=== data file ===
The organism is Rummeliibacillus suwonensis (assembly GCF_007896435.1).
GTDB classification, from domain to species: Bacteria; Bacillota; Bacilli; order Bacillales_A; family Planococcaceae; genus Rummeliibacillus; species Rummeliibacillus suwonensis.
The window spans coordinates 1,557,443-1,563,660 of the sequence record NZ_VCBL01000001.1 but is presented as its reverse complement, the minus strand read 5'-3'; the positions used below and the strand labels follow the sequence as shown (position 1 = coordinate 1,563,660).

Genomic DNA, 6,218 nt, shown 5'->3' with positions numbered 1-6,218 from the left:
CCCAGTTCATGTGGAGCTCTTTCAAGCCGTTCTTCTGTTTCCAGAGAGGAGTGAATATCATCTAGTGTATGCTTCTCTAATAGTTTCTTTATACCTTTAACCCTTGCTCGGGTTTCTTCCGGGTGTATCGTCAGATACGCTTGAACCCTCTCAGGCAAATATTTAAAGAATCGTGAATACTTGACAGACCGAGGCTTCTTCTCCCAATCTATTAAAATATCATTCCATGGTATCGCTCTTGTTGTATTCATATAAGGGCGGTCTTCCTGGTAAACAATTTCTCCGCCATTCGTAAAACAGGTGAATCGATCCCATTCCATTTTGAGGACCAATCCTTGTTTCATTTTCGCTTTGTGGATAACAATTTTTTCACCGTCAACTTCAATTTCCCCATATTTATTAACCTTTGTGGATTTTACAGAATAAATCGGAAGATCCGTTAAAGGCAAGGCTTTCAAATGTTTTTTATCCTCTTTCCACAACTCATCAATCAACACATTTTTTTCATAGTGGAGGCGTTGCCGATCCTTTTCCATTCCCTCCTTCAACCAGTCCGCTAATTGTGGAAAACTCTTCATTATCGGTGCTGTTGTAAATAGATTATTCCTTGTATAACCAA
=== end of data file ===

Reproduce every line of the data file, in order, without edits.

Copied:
The organism is Rummeliibacillus suwonensis (assembly GCF_007896435.1).
GTDB classification, from domain to species: Bacteria; Bacillota; Bacilli; order Bacillales_A; family Planococcaceae; genus Rummeliibacillus; species Rummeliibacillus suwonensis.
The window spans coordinates 1,557,443-1,563,660 of the sequence record NZ_VCBL01000001.1 but is presented as its reverse complement, the minus strand read 5'-3'; the positions used below and the strand labels follow the sequence as shown (position 1 = coordinate 1,563,660).

Genomic DNA, 6,218 nt, shown 5'->3' with positions numbered 1-6,218 from the left:
CCCAGTTCATGTGGAGCTCTTTCAAGCCGTTCTTCTGTTTCCAGAGAGGAGTGAATATCATCTAGTGTATGCTTCTCTAATAGTTTCTTTATACCTTTAACCCTTGCTCGGGTTTCTTCCGGGTGTATCGTCAGATACGCTTGAACCCTCTCAGGCAAATATTTAAAGAATCGTGAATACTTGACAGACCGAGGCTTCTTCTCCCAATCTATTAAAATATCATTCCATGGTATCGCTCTTGTTGTATTCATATAAGGGCGGTCTTCCTGGTAAACAATTTCTCCGCCATTCGTAAAACAGGTGAATCGATCCCATTCCATTTTGAGGACCAATCCTTGTTTCATTTTCGCTTTGTGGATAACAATTTTTTCACCGTCAACTTCAATTTCCCCATATTTATTAACCTTTGTGGATTTTACAGAATAAATCGGAAGATCCGTTAAAGGCAAGGCTTTCAAATGTTTTTTATCCTCTTTCCACAACTCATCAATCAACACATTTTTTTCATAGTGGAGGCGTTGCCGATCCTTTTCCATTCCCTCCTTCAACCAGTCCGCTAATTGTGGAAAACTCTTCATTATCGGTGCTGTTGTAAATAGATTATTCCTTGTATAACCAA